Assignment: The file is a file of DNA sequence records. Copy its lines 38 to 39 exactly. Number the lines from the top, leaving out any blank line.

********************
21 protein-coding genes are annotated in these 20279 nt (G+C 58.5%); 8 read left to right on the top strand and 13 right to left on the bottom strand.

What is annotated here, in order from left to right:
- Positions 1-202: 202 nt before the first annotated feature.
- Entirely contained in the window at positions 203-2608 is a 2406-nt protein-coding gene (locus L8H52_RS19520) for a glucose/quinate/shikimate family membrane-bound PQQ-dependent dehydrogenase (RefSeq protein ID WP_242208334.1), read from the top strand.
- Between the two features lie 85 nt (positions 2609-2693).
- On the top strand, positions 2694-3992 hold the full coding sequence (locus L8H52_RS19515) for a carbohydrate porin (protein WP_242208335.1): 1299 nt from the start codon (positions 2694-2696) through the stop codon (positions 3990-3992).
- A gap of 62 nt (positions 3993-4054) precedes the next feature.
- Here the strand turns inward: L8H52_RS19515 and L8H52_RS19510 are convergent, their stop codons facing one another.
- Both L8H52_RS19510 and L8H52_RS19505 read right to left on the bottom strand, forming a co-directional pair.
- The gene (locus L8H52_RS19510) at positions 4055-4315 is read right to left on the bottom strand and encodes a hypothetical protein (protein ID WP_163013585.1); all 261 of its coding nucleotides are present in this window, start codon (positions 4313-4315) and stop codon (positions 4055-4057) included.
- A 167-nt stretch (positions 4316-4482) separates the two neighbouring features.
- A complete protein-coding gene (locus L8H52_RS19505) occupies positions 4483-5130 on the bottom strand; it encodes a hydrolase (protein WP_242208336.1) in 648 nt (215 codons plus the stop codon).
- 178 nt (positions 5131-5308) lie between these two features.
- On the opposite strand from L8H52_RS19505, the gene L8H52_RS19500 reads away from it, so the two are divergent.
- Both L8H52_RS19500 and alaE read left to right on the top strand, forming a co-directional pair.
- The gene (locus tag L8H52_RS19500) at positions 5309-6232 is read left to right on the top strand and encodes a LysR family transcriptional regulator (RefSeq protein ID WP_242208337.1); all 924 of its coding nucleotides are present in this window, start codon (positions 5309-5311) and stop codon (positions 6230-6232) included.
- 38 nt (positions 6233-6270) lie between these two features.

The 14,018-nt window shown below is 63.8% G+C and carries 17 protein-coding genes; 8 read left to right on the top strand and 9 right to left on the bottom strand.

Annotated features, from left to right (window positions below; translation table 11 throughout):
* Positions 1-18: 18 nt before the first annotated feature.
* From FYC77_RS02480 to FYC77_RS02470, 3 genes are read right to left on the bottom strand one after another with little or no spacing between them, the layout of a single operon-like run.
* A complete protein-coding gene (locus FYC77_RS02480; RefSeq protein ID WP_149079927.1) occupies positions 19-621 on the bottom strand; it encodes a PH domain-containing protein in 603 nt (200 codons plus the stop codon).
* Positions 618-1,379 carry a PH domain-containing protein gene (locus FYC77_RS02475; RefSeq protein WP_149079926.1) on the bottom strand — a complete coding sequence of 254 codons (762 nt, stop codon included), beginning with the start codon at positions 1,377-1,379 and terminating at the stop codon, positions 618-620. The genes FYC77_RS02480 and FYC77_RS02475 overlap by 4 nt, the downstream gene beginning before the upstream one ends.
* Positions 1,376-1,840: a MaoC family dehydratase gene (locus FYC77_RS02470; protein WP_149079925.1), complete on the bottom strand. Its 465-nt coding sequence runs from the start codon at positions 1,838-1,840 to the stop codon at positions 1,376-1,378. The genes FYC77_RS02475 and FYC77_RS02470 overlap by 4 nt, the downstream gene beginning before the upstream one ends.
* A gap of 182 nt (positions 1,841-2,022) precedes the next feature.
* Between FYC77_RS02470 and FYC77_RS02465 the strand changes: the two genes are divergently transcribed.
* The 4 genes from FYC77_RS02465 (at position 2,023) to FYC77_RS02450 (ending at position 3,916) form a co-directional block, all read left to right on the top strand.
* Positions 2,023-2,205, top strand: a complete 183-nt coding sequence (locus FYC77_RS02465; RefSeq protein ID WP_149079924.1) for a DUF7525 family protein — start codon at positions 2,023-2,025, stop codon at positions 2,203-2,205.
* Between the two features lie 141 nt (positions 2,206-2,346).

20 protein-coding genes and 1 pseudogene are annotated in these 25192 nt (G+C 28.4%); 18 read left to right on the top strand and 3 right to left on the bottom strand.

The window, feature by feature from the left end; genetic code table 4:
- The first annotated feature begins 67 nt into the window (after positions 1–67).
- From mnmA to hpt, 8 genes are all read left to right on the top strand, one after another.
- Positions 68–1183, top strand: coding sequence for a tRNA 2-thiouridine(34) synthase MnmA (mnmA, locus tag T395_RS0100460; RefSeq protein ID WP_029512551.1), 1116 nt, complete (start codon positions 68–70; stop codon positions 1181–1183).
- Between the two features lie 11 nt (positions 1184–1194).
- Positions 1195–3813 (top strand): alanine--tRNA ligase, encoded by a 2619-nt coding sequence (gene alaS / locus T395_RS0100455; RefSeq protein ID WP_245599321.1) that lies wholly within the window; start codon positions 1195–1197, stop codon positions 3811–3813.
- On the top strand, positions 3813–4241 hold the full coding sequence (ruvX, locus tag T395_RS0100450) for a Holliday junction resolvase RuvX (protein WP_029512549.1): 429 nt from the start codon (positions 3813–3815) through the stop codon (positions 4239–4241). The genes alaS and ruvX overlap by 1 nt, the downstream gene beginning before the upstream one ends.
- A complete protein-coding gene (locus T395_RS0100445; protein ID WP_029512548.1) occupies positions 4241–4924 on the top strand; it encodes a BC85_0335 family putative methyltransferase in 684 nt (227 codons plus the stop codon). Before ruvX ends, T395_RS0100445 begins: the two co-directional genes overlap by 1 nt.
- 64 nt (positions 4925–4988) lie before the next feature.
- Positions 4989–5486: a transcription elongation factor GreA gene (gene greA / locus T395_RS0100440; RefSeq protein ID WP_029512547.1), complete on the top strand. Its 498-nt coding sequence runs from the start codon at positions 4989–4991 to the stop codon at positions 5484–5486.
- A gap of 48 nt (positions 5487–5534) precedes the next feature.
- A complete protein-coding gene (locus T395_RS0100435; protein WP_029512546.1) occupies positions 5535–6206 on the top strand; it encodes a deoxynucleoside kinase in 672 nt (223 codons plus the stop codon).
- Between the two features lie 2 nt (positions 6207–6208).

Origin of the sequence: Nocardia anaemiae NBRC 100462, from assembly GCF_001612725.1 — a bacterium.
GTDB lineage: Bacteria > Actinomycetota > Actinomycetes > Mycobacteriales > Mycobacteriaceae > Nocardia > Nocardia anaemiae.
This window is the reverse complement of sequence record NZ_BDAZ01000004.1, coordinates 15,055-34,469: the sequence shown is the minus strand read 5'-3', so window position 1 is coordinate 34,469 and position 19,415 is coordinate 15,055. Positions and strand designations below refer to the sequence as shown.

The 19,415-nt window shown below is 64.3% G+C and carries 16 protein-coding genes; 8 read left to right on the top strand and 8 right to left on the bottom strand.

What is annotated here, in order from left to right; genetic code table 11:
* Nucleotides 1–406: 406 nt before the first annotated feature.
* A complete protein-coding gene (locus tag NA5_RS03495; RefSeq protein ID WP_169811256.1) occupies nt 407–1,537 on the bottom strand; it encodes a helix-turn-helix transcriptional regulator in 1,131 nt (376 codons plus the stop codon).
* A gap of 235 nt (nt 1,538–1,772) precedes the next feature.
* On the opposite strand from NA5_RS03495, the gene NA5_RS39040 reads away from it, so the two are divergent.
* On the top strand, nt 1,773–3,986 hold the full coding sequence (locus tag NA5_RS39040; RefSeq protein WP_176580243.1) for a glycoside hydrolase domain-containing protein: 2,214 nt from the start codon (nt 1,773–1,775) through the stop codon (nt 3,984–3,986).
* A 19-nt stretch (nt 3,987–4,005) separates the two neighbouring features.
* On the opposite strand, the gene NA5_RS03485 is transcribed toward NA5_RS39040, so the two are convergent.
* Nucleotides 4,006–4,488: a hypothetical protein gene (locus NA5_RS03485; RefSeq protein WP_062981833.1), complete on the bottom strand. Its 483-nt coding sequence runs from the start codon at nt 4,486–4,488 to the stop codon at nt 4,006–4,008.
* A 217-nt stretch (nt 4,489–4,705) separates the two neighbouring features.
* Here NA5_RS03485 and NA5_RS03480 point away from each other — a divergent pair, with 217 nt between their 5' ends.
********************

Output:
- A complete protein-coding gene (locus T395_RS0100445; protein ID WP_029512548.1) occupies positions 4241–4924 on the top strand; it encodes a BC85_0335 family putative methyltransferase in 684 nt (227 codons plus the stop codon). Before ruvX ends, T395_RS0100445 begins: the two co-directional genes overlap by 1 nt.
- 64 nt (positions 4925–4988) lie before the next feature.